Mr. Perfect or Bad Boy Hero

I think everyone will agree when you’re reading a novel, any genre, if the hero is too perfect- or seemingly flawless- it’s boring. People like to have main characters with flaws. Sometimes even bad streaks. It’s the same thing with writers. When you’re writing a character that seems too nice or perfect, it’s boring.

I found that out with my previous manuscript. My heroine’s love interest seemed too perfect. And writing scenes with him in it was tedious. So now I get to have a fun time putting a few bad boy streaks in him. But I’ll start those fun revisions next year (a whopping 3 weeks away).

I’m having a blast writing my third manuscript. Mainly because the ‘hero’ in the story is hardly a hero at all. He starts a lot of the conflicts, has some unsavory ‘flaws’ and lives his life in a much less than charitable fashion. If I’m having this much more fun writing the story, I’m hoping my critiquers will have more fun reading it.

But this brought a big question to the tips of my fingers.

How bad is too bad before readers start to hate him? Before they throw the book across the room and refuse to read any further to see the redeeming qualities?

I think much of this depends first on the time period in which the book is set.

I believe Middle Ages and early Renaissance time period grants ‘heroes’ a little more wiggle room in the good/bad department, due to the harsh living conditions and necessity to live against the elements and endless bandits roaming the lands.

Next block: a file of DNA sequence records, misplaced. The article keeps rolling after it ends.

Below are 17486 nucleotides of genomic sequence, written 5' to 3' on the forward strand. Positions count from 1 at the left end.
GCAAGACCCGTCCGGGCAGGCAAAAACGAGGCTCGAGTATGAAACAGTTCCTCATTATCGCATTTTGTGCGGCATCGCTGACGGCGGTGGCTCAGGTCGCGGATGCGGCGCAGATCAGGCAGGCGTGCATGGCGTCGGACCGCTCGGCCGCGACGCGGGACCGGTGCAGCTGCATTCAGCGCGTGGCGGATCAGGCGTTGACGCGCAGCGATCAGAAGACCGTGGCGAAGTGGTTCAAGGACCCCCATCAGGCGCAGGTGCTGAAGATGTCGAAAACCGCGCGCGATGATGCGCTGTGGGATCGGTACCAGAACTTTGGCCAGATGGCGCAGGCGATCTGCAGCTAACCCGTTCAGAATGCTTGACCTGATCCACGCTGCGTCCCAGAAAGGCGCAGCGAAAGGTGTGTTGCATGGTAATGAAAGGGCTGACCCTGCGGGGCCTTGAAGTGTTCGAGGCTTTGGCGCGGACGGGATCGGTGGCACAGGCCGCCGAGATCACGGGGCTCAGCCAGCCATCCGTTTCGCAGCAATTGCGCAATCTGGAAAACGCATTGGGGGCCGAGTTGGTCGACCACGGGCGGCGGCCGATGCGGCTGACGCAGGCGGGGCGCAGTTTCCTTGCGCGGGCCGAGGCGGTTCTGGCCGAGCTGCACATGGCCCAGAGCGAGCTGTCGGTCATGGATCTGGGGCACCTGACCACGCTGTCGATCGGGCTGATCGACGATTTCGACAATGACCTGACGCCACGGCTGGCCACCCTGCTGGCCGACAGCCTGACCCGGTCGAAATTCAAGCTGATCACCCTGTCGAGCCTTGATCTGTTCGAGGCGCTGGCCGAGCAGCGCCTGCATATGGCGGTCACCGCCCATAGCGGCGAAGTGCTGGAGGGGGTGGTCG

But for contemporary time period, what are some of the big No-No’s for heroes? I’ve heard several agents and editors say infidelity is the #1 Anti-Hero characteristic. Not necessarily promiscuity, but if the ‘hero’ is in a committed relationship or your intention to have the main characters end up together, infidelity is a major turn off.

Cruelty to children and the helpless is probably another big no-no. But how far can a writer go in ‘evil-ing up’ her hero?

I’ve perused a few sites trying to find what most others find as acceptable flaws, versus ‘too-much-to-handle.’

http://www.writing-world.com/romance/heroes.shtml

http://www.booklaurie.com/workshops_flaw2.php

http://fmwriters.com/Visionback/Issue9/Romance.htm

http://mysteryminx.com/intellectual-battlefield/heroes-hunks-and-perfect-men

But what do you think? What ‘flaws in a hero would make you toss the book across the room? What is your boundary between hero and evil?

5 responses to “Mr. Perfect or Bad Boy Hero

  1. I think a big part of it is what genre you’re writing in. For romance, infidelity and rape are big no-no’s, but if you go into fantasy or scifi (or literary fiction, but let’s not count that because practically anything can happen there) then you begin to see heroes who do those things and either redeem themselves or get away with it. Also, there are the books where you aren’t actually *rooting* for the protagonist, because s/he’s an asshole, you’re just fascinated by them.

  2. Pingback: Imperfectly Perfect MAN… « The Chaotic Soul

  3. I’d define “bad.” Is he just someone who plays by his own rules and, as the great Fleetwood Mac said, goes his own way, or is he knocking off liquor store on his way to pick up the heroine for a date? I think readers will appreciate someone who has flaws like you said. And it will add to the tension. Can’t wait to read it!

  4. The manuscript I’m working on right now has a hero who has (at least in his mind) committed murder. How much worse can it get?

    But before I embarked on the writing of this manuscript, I researched Joseph Campbell’s “Hero’s Journey” (here’s a link to that page in Wikipedia: http://en.wikipedia.org/wiki/Monomyth), which helped me get a feel for what heros can/can’t get away with. I rented movies on Joseph Campell’s mythological theories, and I re-read his books–the same ones I had once read in college with a sort of aloof interest–but this time I really DELVED into the theory of the hero.

    It helped a lot.

  5. Pingback: Perfect Characters are Boring « Thea Atkinson

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